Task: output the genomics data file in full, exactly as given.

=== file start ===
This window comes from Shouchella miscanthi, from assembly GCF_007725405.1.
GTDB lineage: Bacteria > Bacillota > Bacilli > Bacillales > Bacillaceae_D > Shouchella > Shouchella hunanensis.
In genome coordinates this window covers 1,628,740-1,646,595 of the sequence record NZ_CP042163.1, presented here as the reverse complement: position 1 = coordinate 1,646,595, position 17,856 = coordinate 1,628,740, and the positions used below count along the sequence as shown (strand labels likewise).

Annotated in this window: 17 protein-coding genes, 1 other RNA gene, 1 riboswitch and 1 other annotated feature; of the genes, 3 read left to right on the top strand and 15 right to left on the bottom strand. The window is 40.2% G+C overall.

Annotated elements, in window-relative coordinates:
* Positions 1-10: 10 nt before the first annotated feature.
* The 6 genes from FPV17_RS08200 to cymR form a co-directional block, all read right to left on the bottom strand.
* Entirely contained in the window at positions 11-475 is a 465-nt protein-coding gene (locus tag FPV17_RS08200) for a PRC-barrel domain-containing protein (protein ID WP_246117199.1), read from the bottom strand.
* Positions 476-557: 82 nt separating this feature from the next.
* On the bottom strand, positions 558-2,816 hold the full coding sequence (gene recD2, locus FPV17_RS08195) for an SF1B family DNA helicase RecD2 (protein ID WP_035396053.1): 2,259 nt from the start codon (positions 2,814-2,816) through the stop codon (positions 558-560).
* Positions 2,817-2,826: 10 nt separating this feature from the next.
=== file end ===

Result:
This window comes from Shouchella miscanthi, from assembly GCF_007725405.1.
GTDB lineage: Bacteria > Bacillota > Bacilli > Bacillales > Bacillaceae_D > Shouchella > Shouchella hunanensis.
In genome coordinates this window covers 1,628,740-1,646,595 of the sequence record NZ_CP042163.1, presented here as the reverse complement: position 1 = coordinate 1,646,595, position 17,856 = coordinate 1,628,740, and the positions used below count along the sequence as shown (strand labels likewise).

Annotated in this window: 17 protein-coding genes, 1 other RNA gene, 1 riboswitch and 1 other annotated feature; of the genes, 3 read left to right on the top strand and 15 right to left on the bottom strand. The window is 40.2% G+C overall.

Annotated elements, in window-relative coordinates:
* Positions 1-10: 10 nt before the first annotated feature.
* The 6 genes from FPV17_RS08200 to cymR form a co-directional block, all read right to left on the bottom strand.
* Entirely contained in the window at positions 11-475 is a 465-nt protein-coding gene (locus tag FPV17_RS08200) for a PRC-barrel domain-containing protein (protein ID WP_246117199.1), read from the bottom strand.
* Positions 476-557: 82 nt separating this feature from the next.
* On the bottom strand, positions 558-2,816 hold the full coding sequence (gene recD2, locus FPV17_RS08195) for an SF1B family DNA helicase RecD2 (protein ID WP_035396053.1): 2,259 nt from the start codon (positions 2,814-2,816) through the stop codon (positions 558-560).
* Positions 2,817-2,826: 10 nt separating this feature from the next.